So the problem isn’t that Gillian isn’t an interesting character, or that she’s played badly. It’s more about this: Who really cares whether she achieves her (inconsistent) goal of regaining custody of Lil’ Darmody? It’s just not important to anything else in the show and hasn’t been since last season. The irregular appearance of Roy Phillips (as well as his unexplained disappearances) isn’t helping things, either. Is he in Gillian’s life or not? And if not, why not? And if it’s not important, why are we spending time with him?
2) The Chalky-Dunn Wind-Up
Gillian’s brief interaction with Dunn Purnsley, her heroin supplier of last resort, also raises questions. Such as: That was an awfully fast rise for Dunn, to be holding court semi-publicly in a barbershop. What’s been happening between Dunn and Chalky? The latter, along with Dr. Narcisse, is unseen this week, in another example of the show’s not being able to address a key plot axis in two consecutive episodes. A source of great tension and interest seems to have been sidelined in favor of stories going nowhere.
3) Richard Harrow, an Audience Turns Its Lonely Eyes to You
In the previews for next week, it’s suggested that Harrow is on his way back to his lady love of last season, who is currently taking care of Lil’ Darmody. But even if that’s fully true, what we care about in that story axis is not going to be the little boy. It’ll be whether Boardwalk’s Harrow problem — specifically, how to get the character back in business — will be solved. (And that problem is not likely going to be solved at Lil’ Darmody’s school.)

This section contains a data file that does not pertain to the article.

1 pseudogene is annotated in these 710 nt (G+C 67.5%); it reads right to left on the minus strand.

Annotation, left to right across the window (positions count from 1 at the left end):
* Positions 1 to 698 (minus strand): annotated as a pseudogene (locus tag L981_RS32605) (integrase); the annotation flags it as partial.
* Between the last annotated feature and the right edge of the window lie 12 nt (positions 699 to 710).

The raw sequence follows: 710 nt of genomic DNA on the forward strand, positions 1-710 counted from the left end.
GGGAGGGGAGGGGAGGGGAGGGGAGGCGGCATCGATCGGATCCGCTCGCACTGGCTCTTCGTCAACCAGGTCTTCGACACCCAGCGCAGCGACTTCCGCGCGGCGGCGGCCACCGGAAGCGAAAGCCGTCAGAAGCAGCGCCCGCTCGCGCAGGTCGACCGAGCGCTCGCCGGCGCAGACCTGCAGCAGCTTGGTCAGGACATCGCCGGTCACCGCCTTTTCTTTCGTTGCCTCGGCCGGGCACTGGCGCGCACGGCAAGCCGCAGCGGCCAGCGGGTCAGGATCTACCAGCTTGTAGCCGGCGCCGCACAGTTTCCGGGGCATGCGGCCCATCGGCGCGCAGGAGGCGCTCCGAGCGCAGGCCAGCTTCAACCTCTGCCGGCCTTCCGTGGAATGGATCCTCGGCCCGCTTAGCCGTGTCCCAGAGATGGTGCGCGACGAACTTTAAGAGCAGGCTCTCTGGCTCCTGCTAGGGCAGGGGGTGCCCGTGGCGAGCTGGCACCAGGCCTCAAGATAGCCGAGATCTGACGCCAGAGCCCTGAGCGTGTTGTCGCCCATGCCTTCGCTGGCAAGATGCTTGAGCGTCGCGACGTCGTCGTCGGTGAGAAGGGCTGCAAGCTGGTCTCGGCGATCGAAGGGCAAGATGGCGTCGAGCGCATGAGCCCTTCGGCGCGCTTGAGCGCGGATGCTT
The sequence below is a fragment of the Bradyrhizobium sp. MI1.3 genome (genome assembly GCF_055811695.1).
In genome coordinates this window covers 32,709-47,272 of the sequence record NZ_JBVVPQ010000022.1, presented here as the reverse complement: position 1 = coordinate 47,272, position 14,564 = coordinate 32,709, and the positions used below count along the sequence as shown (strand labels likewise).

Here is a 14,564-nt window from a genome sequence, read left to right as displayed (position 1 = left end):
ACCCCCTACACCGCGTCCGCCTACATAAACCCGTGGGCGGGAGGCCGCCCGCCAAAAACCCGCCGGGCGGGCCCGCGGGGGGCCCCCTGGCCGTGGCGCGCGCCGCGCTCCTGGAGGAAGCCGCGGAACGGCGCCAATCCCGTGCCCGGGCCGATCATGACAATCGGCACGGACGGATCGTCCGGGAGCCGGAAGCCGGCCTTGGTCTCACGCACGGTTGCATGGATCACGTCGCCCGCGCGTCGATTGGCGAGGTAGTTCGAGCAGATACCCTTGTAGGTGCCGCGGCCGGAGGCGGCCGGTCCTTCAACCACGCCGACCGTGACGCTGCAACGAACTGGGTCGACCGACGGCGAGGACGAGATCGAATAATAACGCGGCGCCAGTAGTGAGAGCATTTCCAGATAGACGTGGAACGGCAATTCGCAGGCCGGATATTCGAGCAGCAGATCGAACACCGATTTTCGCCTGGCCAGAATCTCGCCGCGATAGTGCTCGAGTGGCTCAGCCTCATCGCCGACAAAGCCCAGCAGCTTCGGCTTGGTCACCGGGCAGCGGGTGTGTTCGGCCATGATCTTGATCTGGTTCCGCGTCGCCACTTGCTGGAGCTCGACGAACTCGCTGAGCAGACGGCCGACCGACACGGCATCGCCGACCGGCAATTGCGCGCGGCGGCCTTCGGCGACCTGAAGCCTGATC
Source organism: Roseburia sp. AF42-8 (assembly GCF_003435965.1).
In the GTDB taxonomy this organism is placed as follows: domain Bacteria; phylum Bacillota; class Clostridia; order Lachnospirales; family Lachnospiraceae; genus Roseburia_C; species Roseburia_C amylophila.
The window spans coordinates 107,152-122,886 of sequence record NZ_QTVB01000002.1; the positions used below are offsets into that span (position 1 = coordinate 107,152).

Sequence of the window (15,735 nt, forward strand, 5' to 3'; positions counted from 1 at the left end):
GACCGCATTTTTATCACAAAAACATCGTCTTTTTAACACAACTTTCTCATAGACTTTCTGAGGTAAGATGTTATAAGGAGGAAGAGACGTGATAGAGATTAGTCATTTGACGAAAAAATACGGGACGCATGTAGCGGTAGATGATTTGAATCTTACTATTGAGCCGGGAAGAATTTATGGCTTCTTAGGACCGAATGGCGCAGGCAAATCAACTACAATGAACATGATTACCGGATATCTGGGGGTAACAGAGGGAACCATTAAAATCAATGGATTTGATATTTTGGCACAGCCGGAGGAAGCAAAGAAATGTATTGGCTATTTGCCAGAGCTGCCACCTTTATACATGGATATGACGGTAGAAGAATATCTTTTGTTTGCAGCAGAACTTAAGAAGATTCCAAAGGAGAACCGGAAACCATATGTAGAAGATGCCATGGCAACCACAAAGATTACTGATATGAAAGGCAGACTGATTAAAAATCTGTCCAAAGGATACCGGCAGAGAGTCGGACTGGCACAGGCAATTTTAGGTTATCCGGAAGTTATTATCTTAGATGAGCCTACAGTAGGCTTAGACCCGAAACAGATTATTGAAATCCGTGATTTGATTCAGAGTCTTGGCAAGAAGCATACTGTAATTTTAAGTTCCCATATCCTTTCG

4) Willie Thompson’s Gangster Training
Given all the talk of fathers and sons occasioned by Knox’s grilling of Eddie’s family life elsewhere in the episode, it was satisfying to see Nucky take an active fatherly role in extricating Willie from his booze-poisoning charge at Temple. The scenes where Nucky teaches his nephew how to lie — and how to look like he’s paying a parking ticket instead of standing accused of a capital crime — are well played by Steve Buscemi. (He looks more emotionally invested than he did remembering Margaret’s children in Florida, for example.) This short speech, after Nucky helped shift the blame onto Willie’s sap roommate, was particularly good:
I promise you can live with it. You worry about what other people might say. None of that matters. … [The] only thing you can count on is blood. The people who discount you, they don’t know how you are. The rage you feel — listen to me carefully. It’s a gift. Use it. But don’t let anyone see it. Know that I’m watching over you. Show me the person you intend to be.
But as well played as all this was, I remain suspicious that Willie will be anything but a drag on the rest of the season. The show has enough detours going already: If Willie’s going to be a gangster of consequence, that’ll need to happen fairly quickly. If he’s just going to stay at Temple and comfort a weeping Doris, this has mostly been a waste of our time — just another detour that interrupts our ability to keep consistent track of headline characters like Chalky and Dunn. But next week’s cast of characters looks pretty promising (Patricia Arquette’s back!), and there’s still time for this season to come together.